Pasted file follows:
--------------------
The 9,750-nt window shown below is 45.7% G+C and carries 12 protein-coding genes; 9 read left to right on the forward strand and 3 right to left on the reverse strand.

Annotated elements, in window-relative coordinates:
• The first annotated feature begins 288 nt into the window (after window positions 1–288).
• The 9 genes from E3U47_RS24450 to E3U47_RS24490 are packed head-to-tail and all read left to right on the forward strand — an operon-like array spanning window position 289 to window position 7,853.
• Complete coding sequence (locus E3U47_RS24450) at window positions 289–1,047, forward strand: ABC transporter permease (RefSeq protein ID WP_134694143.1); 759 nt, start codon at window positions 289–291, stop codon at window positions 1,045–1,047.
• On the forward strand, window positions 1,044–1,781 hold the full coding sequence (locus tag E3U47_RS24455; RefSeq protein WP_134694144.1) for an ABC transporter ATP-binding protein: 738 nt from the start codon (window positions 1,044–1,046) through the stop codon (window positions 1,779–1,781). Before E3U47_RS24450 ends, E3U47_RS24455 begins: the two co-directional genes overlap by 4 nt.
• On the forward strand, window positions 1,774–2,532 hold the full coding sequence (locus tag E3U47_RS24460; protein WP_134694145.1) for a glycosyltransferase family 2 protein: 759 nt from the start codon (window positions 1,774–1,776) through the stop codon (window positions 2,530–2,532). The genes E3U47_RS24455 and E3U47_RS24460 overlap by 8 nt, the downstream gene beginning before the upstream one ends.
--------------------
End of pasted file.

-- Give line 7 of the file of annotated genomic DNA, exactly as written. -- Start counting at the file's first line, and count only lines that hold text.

• On the forward strand, window positions 1,774–2,532 hold the full coding sequence (locus tag E3U47_RS24460; protein WP_134694145.1) for a glycosyltransferase family 2 protein: 759 nt from the start codon (window positions 1,774–1,776) through the stop codon (window positions 2,530–2,532). The genes E3U47_RS24455 and E3U47_RS24460 overlap by 8 nt, the downstream gene beginning before the upstream one ends.